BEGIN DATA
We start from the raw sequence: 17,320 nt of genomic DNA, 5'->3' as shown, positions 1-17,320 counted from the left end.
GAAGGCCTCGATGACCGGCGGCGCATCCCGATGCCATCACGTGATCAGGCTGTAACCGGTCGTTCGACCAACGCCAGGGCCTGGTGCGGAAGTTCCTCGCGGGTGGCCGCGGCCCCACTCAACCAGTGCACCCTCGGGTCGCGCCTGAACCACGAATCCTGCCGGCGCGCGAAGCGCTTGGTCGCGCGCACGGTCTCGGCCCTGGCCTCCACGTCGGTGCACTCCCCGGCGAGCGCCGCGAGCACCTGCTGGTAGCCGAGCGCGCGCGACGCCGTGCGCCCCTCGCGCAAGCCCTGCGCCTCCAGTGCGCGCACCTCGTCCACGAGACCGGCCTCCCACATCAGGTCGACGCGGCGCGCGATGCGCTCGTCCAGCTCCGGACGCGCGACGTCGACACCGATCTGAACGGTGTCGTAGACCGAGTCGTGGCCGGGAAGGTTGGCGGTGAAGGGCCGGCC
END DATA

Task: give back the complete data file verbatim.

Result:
We start from the raw sequence: 17,320 nt of genomic DNA, 5'->3' as shown, positions 1-17,320 counted from the left end.
GAAGGCCTCGATGACCGGCGGCGCATCCCGATGCCATCACGTGATCAGGCTGTAACCGGTCGTTCGACCAACGCCAGGGCCTGGTGCGGAAGTTCCTCGCGGGTGGCCGCGGCCCCACTCAACCAGTGCACCCTCGGGTCGCGCCTGAACCACGAATCCTGCCGGCGCGCGAAGCGCTTGGTCGCGCGCACGGTCTCGGCCCTGGCCTCCACGTCGGTGCACTCCCCGGCGAGCGCCGCGAGCACCTGCTGGTAGCCGAGCGCGCGCGACGCCGTGCGCCCCTCGCGCAAGCCCTGCGCCTCCAGTGCGCGCACCTCGTCCACGAGACCGGCCTCCCACATCAGGTCGACGCGGCGCGCGATGCGCTCGTCCAGCTCCGGACGCGCGACGTCGACACCGATCTGAACGGTGTCGTAGACCGAGTCGTGGCCGGGAAGGTTGGCGGTGAAGGGCCGGCC